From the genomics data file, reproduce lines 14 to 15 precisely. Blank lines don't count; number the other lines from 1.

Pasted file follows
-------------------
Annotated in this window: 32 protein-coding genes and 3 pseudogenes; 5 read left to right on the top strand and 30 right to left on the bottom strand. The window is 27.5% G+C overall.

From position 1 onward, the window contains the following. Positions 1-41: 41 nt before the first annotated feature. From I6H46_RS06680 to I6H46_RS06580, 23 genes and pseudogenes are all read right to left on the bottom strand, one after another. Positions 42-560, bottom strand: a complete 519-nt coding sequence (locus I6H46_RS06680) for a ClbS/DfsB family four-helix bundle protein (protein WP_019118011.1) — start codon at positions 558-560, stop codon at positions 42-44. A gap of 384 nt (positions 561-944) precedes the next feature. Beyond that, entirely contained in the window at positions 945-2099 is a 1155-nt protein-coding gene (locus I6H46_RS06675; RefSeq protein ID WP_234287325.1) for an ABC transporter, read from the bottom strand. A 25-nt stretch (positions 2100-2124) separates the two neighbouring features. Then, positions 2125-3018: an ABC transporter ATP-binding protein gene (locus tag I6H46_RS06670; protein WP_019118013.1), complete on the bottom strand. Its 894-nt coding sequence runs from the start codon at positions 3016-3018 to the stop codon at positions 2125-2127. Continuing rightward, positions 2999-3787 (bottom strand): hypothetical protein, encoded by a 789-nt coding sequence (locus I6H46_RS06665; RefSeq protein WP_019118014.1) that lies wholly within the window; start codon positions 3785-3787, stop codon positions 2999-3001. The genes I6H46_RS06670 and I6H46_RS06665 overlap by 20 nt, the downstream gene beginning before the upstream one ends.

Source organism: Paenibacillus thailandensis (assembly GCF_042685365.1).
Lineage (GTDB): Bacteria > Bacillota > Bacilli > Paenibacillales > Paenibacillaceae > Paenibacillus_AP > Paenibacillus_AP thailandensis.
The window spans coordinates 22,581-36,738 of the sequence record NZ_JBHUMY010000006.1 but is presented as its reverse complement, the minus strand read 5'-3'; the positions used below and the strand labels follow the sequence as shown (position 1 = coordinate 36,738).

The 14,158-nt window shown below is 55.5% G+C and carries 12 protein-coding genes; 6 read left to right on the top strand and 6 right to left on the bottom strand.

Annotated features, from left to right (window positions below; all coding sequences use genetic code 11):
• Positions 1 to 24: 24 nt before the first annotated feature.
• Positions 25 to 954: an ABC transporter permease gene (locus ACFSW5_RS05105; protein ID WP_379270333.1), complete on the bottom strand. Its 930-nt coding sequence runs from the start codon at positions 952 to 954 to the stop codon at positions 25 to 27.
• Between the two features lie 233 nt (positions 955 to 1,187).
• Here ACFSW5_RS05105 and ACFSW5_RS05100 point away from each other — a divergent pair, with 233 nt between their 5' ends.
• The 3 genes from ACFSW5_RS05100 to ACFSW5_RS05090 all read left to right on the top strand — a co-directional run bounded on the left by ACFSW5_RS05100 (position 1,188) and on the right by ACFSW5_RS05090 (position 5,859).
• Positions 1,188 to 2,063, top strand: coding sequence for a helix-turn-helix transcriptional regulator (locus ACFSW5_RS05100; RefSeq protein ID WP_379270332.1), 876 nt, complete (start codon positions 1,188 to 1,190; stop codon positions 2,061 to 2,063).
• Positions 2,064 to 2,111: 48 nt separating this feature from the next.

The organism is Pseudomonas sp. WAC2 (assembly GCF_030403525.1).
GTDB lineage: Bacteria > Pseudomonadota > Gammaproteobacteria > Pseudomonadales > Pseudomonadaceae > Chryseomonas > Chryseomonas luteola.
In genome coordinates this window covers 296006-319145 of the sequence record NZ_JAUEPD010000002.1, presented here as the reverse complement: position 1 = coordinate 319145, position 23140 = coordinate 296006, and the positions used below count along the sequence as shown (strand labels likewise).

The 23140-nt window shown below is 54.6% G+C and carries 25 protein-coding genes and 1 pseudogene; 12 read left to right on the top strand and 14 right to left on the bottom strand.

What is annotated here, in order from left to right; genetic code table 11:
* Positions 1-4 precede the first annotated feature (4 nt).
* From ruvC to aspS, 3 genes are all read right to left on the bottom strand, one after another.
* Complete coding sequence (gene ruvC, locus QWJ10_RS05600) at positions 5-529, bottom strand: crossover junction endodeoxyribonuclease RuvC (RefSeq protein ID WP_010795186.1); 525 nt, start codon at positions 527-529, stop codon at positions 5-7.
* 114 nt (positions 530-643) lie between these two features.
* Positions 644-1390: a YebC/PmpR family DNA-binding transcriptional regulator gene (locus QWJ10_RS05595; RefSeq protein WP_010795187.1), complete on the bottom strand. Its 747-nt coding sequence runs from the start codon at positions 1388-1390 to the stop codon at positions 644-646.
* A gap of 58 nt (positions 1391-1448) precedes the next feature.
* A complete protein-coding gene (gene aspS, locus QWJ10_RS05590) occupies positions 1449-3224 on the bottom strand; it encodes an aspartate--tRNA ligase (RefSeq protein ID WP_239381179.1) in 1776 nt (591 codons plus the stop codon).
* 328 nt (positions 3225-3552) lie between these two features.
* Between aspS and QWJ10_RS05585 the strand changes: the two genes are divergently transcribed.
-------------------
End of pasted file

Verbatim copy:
• Positions 2,064 to 2,111: 48 nt separating this feature from the next.

The organism is Pseudomonas sp. WAC2 (assembly GCF_030403525.1).